Berry's Theory Of Acculturation

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Early studies which go back to 1930s, basically focus on the socio-anthropological aspect of the issue as parallel with the definition above. In those studies, researchers are mainly concerned with the nature of the adaptation processes of a particular ethnic community contacting with a culture different than theirs. (Berry, Kim, Minde & Mok, 1987; Goldlust & Richmond, 1977). STUDY EKLE

Based on the first studies investigating remote tribes, immigrants and refugees, it has been revealed that assimilation is not the only strategy or the outcome of acculturation. Hence, the common association of acculturation with assimilation is put aside and studies on different contacting groups increased in number.

Although the majority of research typically
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However, his theory and most of the previous research focus on mainly immigrants’ acculturation. Considering that there are also other groups such as sojourners and expatriates, Berry’s theory and other acculturation theories may not totally apply to the groups apart from immigrants. (Lian & Tsang , 2010). Furthermore, acculturation is usually referred as an adjustment and adaptation process of cultural change as the final outcome (Adler and Gielen (2003). For this reason, the extensive body of research in the expatriation literature has focused on cross-cultural adjustment process of individuals and minority groups in response to their contact with the dominant majority and it constitutes the central conceptual framework of this…show more content…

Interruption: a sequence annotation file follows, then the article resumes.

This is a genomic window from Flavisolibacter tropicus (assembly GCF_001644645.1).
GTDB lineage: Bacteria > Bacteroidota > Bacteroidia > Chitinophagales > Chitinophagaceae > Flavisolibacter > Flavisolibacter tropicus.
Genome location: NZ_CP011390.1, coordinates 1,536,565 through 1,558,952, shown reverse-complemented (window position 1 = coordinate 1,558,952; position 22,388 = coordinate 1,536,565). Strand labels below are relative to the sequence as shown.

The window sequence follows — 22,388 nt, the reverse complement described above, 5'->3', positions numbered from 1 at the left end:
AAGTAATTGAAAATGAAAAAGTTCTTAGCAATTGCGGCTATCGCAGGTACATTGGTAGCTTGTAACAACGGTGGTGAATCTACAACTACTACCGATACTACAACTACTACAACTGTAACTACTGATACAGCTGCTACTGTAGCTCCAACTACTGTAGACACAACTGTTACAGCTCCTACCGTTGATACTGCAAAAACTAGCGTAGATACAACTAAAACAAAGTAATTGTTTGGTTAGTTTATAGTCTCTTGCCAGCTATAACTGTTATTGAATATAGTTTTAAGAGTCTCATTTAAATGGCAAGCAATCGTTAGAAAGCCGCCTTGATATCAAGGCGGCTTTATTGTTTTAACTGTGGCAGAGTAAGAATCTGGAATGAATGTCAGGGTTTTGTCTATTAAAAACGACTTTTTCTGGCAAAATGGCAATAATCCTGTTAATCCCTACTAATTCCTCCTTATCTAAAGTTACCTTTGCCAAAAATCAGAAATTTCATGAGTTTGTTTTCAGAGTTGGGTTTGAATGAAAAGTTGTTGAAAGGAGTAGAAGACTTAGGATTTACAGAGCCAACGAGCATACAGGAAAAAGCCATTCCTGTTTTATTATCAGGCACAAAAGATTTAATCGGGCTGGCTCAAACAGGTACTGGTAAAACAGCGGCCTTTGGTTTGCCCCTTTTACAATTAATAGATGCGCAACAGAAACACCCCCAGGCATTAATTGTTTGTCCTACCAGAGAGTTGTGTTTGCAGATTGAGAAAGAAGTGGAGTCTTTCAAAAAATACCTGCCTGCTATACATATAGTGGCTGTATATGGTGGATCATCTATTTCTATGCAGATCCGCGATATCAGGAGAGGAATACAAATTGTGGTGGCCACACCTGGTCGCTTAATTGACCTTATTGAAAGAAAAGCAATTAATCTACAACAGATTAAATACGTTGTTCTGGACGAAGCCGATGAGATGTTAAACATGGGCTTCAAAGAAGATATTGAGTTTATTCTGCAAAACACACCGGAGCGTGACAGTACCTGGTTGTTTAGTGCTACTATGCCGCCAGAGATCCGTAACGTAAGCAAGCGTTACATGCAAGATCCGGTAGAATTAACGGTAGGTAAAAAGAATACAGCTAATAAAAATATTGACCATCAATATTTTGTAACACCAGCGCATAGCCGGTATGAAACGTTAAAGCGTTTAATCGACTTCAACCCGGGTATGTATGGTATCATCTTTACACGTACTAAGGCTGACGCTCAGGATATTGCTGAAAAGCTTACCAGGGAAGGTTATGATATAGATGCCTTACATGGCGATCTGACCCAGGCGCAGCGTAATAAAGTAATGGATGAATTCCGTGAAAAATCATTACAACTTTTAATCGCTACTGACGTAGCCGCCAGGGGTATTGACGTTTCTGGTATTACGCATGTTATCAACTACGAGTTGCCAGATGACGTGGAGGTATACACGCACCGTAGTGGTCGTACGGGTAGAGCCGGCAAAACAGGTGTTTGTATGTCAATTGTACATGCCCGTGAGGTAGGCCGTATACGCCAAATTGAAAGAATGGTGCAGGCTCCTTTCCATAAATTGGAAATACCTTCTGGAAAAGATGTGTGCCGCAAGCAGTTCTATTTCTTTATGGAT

Matsumoto et al. (2007), however, make a distinction between these two terms. They view adaptation as “the process of altering one’s behaviour to fit in with a changed environment or circumstances, or as a response to social pressure” , whereas adjustment is described as “the subjective experiences that are associated with and result from attempts at adaptation” (p.77). I have used the term adjustment as the overwhelming body of research in cross-cultural studies have preferred this term in their models and frameworks including Black et al., 1991, Aycan,
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